The part of eyewitness testimony has always posed issues with reliability and the effectiveness of human memory. Human memory is described by cognitive psychologists Atkinson and Shiffrin (1968) as a three stage theory where memory is modelled in, this memory space stage model is named the 'Multi-Store Model'. The Multi-store model theory consists of the storage area being split into three phases, the first level being the sensory store, the next stage is the short-term memory (working memory space) and the third being long-term memory. The transfer of information in one store to some other is managed by the procedure of attention and rehearsal of stories. Perhaps one of the most critical assumptions created by cognitive psychologists is usually that the human mind has a limited capacity for processing information. Therefore, any external information that the environment involves is often very difficult for the real human mind to assimilate and process; so people are selective in what information is to be retrieved and this is normally known as attention, where some information is assimilated while other pieces are dismissed.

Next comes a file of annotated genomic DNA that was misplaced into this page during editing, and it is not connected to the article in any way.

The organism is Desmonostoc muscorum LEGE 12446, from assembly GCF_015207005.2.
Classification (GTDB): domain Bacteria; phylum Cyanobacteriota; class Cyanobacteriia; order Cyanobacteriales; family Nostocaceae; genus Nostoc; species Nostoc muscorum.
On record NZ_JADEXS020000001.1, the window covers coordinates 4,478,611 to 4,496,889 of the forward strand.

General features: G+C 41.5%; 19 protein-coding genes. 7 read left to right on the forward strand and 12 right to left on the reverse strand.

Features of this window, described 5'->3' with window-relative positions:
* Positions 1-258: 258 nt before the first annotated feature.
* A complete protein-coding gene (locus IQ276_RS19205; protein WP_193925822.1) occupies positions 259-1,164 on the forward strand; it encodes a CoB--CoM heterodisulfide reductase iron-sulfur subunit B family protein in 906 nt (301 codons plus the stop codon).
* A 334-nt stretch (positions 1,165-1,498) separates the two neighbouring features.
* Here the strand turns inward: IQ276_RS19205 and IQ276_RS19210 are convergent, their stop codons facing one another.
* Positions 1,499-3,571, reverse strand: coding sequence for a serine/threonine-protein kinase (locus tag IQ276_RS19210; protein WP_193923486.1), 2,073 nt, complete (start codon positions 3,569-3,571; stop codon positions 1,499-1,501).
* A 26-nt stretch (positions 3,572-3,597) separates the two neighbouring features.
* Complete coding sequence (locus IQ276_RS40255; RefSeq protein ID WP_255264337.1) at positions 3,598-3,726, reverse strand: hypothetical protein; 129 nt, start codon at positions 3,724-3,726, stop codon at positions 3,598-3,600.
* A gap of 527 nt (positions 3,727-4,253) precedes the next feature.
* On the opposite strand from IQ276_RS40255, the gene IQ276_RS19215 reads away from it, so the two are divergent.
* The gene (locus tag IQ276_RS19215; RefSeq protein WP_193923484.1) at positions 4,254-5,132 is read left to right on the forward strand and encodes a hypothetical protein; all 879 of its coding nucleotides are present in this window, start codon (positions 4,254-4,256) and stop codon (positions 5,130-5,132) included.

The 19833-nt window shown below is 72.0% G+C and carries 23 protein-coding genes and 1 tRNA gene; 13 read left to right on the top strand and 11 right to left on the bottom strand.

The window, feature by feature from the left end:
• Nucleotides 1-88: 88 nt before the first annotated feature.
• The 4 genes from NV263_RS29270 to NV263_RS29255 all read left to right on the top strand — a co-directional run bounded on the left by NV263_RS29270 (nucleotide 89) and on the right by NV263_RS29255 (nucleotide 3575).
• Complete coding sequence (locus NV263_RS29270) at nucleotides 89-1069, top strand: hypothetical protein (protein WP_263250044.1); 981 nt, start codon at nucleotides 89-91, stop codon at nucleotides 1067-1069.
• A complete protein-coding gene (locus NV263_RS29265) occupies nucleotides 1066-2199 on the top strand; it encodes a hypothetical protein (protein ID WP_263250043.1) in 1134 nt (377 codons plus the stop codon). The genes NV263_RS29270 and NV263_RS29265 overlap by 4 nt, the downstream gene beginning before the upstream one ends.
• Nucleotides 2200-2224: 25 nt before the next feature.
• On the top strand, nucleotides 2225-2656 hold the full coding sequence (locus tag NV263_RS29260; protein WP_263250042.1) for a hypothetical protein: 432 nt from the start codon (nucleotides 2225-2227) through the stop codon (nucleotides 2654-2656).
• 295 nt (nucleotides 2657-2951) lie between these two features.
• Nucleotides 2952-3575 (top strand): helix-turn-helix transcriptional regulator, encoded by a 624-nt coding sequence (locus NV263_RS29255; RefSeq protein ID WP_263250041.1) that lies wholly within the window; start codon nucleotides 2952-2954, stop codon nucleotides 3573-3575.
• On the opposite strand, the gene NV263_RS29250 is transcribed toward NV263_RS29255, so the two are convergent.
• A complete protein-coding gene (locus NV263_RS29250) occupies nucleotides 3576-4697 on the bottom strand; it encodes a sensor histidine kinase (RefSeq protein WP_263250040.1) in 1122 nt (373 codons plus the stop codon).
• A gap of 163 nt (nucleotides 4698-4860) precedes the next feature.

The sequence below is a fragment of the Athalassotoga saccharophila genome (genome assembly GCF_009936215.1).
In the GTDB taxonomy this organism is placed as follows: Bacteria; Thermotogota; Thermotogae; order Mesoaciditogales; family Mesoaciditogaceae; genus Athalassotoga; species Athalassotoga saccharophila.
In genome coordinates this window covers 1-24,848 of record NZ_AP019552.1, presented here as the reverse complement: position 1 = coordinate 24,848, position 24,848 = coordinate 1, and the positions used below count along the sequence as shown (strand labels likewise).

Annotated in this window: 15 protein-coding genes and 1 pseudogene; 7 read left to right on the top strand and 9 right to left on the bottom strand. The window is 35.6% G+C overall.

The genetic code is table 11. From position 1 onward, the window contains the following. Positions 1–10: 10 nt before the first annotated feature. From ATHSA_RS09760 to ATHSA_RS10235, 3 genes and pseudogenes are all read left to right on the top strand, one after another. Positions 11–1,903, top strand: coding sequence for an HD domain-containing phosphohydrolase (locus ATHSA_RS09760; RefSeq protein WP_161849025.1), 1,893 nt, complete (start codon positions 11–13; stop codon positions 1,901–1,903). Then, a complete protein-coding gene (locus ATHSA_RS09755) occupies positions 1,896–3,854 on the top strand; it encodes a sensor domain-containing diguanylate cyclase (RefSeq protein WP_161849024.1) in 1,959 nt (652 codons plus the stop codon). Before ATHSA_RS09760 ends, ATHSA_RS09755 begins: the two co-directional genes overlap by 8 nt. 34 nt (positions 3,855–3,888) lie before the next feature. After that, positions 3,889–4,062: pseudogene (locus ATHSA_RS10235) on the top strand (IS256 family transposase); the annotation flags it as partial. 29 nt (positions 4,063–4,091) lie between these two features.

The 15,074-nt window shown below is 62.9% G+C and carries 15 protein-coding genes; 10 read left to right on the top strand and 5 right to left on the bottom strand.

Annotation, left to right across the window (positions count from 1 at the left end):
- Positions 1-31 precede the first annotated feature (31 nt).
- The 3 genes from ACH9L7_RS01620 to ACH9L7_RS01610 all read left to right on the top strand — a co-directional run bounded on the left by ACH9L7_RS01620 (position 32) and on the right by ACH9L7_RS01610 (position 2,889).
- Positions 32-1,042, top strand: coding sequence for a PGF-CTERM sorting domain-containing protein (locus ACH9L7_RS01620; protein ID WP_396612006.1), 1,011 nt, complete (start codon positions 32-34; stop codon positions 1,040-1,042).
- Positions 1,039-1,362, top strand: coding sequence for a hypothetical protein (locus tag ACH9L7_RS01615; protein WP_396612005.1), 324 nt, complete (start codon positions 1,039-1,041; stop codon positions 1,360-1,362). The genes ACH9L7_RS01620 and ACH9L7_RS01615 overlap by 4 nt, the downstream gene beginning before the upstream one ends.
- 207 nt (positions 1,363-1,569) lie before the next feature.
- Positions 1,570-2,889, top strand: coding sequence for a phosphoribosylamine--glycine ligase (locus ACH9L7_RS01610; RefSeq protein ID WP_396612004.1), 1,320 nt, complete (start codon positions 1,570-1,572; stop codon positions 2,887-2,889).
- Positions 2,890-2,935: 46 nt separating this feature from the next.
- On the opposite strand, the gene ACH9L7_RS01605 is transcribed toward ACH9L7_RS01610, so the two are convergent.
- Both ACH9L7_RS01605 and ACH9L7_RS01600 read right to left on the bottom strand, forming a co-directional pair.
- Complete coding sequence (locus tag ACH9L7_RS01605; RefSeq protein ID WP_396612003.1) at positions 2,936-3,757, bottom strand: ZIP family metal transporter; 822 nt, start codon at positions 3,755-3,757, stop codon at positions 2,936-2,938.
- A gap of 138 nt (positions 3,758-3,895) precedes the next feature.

The first stage of the multi-store model, the sensory store, is where in fact the information from the senses (iconic, echoic, tactile, olfactory and gustatory), is transferred into but this is only for a very short period of your time. The initial information retrieved by the senses is then transferred into the short-term recollection store; this is transferred through attention directed at the information transferred from the senses involved. When the info has been moved in to the short-term recollection store, this is actually the store worried about forgetting information which information is finally lost totally. Therefore, for information to be continued to be in the memory, from the short term store in to the permanent store, the info must be rehearsed. Rehearsal is the cycling of information through the storage, this rehearsal of memory can be executed in two different methods.